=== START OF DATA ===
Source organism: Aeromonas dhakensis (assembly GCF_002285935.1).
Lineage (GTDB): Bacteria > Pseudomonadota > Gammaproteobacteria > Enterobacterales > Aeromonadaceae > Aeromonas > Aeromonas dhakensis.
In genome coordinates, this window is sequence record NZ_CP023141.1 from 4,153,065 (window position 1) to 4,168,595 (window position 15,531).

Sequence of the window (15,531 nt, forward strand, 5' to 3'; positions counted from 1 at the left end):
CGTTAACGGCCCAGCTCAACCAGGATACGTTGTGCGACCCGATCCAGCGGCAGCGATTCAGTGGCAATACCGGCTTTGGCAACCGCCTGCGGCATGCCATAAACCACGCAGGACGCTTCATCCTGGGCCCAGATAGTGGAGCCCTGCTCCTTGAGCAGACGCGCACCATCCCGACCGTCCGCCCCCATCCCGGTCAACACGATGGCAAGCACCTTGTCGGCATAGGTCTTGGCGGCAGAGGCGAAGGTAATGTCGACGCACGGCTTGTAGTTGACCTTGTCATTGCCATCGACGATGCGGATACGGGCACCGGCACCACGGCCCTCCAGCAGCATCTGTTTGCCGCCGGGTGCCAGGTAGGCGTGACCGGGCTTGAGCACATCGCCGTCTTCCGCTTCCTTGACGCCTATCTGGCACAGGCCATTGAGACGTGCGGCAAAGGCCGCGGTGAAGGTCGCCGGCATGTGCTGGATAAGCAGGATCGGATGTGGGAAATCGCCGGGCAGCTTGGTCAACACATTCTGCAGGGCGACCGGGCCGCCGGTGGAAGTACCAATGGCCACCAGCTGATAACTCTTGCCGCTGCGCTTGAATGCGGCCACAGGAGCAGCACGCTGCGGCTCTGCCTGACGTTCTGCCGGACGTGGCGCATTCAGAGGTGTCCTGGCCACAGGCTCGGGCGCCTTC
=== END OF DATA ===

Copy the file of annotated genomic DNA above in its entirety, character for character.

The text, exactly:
Source organism: Aeromonas dhakensis (assembly GCF_002285935.1).
Lineage (GTDB): Bacteria > Pseudomonadota > Gammaproteobacteria > Enterobacterales > Aeromonadaceae > Aeromonas > Aeromonas dhakensis.
In genome coordinates, this window is sequence record NZ_CP023141.1 from 4,153,065 (window position 1) to 4,168,595 (window position 15,531).

Sequence of the window (15,531 nt, forward strand, 5' to 3'; positions counted from 1 at the left end):
CGTTAACGGCCCAGCTCAACCAGGATACGTTGTGCGACCCGATCCAGCGGCAGCGATTCAGTGGCAATACCGGCTTTGGCAACCGCCTGCGGCATGCCATAAACCACGCAGGACGCTTCATCCTGGGCCCAGATAGTGGAGCCCTGCTCCTTGAGCAGACGCGCACCATCCCGACCGTCCGCCCCCATCCCGGTCAACACGATGGCAAGCACCTTGTCGGCATAGGTCTTGGCGGCAGAGGCGAAGGTAATGTCGACGCACGGCTTGTAGTTGACCTTGTCATTGCCATCGACGATGCGGATACGGGCACCGGCACCACGGCCCTCCAGCAGCATCTGTTTGCCGCCGGGTGCCAGGTAGGCGTGACCGGGCTTGAGCACATCGCCGTCTTCCGCTTCCTTGACGCCTATCTGGCACAGGCCATTGAGACGTGCGGCAAAGGCCGCGGTGAAGGTCGCCGGCATGTGCTGGATAAGCAGGATCGGATGTGGGAAATCGCCGGGCAGCTTGGTCAACACATTCTGCAGGGCGACCGGGCCGCCGGTGGAAGTACCAATGGCCACCAGCTGATAACTCTTGCCGCTGCGCTTGAATGCGGCCACAGGAGCAGCACGCTGCGGCTCTGCCTGACGTTCTGCCGGACGTGGCGCATTCAGAGGTGTCCTGGCCACAGGCTCGGGCGCCTTC